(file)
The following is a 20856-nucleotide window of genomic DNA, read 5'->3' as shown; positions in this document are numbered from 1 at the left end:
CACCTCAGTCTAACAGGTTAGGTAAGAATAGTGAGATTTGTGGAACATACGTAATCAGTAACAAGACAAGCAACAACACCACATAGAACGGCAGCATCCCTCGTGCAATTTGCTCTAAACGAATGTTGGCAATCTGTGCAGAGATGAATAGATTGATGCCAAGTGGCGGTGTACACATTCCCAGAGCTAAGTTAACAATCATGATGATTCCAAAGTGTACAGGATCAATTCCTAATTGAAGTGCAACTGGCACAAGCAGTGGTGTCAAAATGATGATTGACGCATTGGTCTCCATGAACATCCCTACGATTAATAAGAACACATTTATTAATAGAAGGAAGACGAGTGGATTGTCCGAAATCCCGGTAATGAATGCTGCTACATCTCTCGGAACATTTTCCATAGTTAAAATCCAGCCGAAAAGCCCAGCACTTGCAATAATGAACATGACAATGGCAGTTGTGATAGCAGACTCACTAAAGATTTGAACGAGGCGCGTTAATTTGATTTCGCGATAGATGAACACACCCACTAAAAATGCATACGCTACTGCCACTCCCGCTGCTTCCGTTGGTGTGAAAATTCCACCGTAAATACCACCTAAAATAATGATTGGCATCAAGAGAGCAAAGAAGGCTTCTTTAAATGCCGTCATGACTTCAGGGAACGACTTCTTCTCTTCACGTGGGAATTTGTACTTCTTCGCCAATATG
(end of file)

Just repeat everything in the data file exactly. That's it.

The following is a 20856-nucleotide window of genomic DNA, read 5'->3' as shown; positions in this document are numbered from 1 at the left end:
CACCTCAGTCTAACAGGTTAGGTAAGAATAGTGAGATTTGTGGAACATACGTAATCAGTAACAAGACAAGCAACAACACCACATAGAACGGCAGCATCCCTCGTGCAATTTGCTCTAAACGAATGTTGGCAATCTGTGCAGAGATGAATAGATTGATGCCAAGTGGCGGTGTACACATTCCCAGAGCTAAGTTAACAATCATGATGATTCCAAAGTGTACAGGATCAATTCCTAATTGAAGTGCAACTGGCACAAGCAGTGGTGTCAAAATGATGATTGACGCATTGGTCTCCATGAACATCCCTACGATTAATAAGAACACATTTATTAATAGAAGGAAGACGAGTGGATTGTCCGAAATCCCGGTAATGAATGCTGCTACATCTCTCGGAACATTTTCCATAGTTAAAATCCAGCCGAAAAGCCCAGCACTTGCAATAATGAACATGACAATGGCAGTTGTGATAGCAGACTCACTAAAGATTTGAACGAGGCGCGTTAATTTGATTTCGCGATAGATGAACACACCCACTAAAAATGCATACGCTACTGCCACTCCCGCTGCTTCCGTTGGTGTGAAAATTCCACCGTAAATACCACCTAAAATAATGATTGGCATCAAGAGAGCAAAGAAGGCTTCTTTAAATGCCGTCATGACTTCAGGGAACGACTTCTTCTCTTCACGTGGGAATTTGTACTTCTTCGCCAATATG